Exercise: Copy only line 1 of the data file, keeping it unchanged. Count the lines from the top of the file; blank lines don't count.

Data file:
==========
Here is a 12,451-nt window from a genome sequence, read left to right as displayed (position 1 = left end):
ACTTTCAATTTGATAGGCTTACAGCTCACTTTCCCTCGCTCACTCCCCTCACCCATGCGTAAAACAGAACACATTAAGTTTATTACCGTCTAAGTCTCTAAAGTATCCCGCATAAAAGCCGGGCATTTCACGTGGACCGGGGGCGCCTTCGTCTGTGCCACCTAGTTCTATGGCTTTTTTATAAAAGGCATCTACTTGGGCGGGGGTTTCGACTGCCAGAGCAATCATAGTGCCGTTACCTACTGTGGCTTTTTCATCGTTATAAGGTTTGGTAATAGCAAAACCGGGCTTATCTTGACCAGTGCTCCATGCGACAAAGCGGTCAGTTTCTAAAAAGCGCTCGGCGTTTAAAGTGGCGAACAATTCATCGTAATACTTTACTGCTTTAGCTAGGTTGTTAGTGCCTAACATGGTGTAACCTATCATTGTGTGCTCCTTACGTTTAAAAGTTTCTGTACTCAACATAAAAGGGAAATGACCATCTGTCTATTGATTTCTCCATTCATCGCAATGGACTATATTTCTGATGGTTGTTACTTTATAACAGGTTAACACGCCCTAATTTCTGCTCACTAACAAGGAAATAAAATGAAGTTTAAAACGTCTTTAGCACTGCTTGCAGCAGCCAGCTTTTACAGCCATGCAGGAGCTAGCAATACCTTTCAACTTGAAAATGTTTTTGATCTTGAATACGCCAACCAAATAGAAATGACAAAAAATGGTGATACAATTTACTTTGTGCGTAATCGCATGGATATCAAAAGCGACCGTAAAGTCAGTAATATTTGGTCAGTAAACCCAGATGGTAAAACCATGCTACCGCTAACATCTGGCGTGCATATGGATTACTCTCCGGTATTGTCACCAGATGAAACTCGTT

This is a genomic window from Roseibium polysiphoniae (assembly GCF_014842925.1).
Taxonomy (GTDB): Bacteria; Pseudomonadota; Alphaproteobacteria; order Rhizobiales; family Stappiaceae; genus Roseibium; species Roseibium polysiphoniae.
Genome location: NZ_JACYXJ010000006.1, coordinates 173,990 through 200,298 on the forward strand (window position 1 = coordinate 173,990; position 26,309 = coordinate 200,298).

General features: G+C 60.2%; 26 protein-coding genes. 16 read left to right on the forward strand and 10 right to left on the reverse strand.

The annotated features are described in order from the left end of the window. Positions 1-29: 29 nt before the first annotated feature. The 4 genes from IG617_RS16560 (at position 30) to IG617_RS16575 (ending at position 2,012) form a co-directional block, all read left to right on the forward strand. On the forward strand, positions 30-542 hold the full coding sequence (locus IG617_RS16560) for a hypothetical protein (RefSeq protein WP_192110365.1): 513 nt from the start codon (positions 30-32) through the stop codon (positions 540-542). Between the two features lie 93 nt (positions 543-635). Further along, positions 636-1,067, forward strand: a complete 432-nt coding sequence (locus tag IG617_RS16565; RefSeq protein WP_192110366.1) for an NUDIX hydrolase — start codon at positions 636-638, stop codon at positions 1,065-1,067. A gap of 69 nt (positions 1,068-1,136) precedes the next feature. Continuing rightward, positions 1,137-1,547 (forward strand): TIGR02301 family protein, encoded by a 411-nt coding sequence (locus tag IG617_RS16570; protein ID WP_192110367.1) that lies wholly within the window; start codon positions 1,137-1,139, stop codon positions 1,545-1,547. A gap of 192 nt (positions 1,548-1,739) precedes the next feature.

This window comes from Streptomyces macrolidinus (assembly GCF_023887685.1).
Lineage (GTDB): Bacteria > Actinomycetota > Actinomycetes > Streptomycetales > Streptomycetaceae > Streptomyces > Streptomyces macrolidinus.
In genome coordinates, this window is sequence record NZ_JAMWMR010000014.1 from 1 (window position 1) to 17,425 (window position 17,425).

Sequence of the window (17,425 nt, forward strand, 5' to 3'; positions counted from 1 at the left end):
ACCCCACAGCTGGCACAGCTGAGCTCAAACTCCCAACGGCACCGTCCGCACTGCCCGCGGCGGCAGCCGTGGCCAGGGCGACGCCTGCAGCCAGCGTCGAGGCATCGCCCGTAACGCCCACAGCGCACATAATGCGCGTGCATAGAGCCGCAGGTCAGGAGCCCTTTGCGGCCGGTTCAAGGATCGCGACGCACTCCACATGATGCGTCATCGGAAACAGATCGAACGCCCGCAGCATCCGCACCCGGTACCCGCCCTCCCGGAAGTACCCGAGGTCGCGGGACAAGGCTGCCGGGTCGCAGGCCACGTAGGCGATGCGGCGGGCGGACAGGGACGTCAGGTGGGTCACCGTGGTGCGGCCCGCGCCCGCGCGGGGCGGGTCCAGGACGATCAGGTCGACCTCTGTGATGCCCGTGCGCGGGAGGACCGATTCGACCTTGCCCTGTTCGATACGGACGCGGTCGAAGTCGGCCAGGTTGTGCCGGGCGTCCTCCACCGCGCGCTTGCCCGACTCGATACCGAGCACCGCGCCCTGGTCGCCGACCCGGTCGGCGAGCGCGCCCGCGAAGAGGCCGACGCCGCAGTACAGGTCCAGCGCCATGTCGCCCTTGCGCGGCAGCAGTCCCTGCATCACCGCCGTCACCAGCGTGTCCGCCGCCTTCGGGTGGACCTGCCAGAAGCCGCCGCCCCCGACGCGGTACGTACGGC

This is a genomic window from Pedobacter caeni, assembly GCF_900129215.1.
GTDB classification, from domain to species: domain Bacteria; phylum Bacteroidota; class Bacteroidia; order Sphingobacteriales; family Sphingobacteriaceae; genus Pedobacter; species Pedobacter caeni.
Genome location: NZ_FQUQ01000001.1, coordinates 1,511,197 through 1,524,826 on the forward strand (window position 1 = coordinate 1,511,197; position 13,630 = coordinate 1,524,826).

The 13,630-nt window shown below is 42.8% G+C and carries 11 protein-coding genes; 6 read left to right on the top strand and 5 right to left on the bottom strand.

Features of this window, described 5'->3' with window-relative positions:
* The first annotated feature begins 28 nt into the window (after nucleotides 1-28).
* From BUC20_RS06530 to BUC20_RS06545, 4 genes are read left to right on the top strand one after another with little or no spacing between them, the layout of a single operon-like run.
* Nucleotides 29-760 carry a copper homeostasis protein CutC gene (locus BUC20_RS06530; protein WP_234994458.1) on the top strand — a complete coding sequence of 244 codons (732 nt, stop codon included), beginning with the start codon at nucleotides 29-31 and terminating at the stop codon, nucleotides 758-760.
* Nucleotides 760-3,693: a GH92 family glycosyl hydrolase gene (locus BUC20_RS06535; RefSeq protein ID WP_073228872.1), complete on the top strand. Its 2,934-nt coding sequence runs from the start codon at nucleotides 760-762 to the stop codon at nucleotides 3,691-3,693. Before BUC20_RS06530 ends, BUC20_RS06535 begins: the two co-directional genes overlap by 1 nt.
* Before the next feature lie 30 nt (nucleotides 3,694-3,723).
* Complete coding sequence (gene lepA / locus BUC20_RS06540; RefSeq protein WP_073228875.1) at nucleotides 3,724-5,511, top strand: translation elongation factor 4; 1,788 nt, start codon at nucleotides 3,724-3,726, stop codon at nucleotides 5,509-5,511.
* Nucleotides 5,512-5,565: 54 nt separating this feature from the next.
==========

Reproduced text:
Here is a 12,451-nt window from a genome sequence, read left to right as displayed (position 1 = left end):